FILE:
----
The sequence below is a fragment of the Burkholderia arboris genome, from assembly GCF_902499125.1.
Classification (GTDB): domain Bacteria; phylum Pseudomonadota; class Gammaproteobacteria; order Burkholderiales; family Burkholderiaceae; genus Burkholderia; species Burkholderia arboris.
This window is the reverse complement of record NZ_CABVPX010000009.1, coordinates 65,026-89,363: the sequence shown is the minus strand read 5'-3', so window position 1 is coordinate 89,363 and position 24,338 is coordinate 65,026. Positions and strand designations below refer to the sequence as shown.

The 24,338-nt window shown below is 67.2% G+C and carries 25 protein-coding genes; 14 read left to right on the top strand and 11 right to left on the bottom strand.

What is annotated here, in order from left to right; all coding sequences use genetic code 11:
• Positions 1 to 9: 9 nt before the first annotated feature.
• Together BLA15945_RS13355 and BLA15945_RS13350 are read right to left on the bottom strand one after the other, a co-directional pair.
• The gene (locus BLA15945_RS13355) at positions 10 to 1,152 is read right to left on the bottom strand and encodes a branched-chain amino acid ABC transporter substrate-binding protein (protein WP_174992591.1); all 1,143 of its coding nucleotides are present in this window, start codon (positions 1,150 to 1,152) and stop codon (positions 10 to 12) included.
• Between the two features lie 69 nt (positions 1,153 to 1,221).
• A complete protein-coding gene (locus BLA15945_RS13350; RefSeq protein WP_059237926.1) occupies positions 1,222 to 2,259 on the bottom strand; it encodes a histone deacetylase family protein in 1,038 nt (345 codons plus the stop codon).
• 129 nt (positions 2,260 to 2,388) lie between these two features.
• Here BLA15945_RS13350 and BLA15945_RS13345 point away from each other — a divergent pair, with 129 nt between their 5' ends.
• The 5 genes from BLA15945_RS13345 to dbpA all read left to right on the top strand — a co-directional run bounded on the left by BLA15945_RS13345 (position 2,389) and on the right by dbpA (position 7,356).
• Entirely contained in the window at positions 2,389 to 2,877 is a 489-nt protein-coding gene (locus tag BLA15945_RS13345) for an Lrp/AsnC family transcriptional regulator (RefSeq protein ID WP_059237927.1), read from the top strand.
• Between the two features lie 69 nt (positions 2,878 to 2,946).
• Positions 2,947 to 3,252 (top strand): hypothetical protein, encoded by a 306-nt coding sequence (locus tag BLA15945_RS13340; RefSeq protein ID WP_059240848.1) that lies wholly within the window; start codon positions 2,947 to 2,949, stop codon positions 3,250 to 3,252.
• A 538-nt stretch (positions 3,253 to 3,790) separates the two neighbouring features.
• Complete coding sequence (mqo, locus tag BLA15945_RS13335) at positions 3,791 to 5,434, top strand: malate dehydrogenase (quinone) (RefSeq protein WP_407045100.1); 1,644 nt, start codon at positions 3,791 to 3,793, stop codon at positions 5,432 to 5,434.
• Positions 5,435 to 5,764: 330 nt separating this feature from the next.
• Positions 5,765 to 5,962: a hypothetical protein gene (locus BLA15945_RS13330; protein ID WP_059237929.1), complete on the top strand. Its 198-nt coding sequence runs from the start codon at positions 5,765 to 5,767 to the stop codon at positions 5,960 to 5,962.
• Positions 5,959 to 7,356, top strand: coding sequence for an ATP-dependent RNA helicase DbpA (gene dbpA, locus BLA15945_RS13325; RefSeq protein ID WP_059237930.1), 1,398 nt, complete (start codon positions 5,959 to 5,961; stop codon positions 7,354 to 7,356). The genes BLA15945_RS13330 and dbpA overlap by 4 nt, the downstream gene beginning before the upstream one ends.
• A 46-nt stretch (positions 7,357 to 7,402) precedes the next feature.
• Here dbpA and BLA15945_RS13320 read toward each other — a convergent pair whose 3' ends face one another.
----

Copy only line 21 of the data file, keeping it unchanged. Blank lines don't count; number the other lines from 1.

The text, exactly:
• Positions 5,959 to 7,356, top strand: coding sequence for an ATP-dependent RNA helicase DbpA (gene dbpA, locus BLA15945_RS13325; RefSeq protein ID WP_059237930.1), 1,398 nt, complete (start codon positions 5,959 to 5,961; stop codon positions 7,354 to 7,356). The genes BLA15945_RS13330 and dbpA overlap by 4 nt, the downstream gene beginning before the upstream one ends.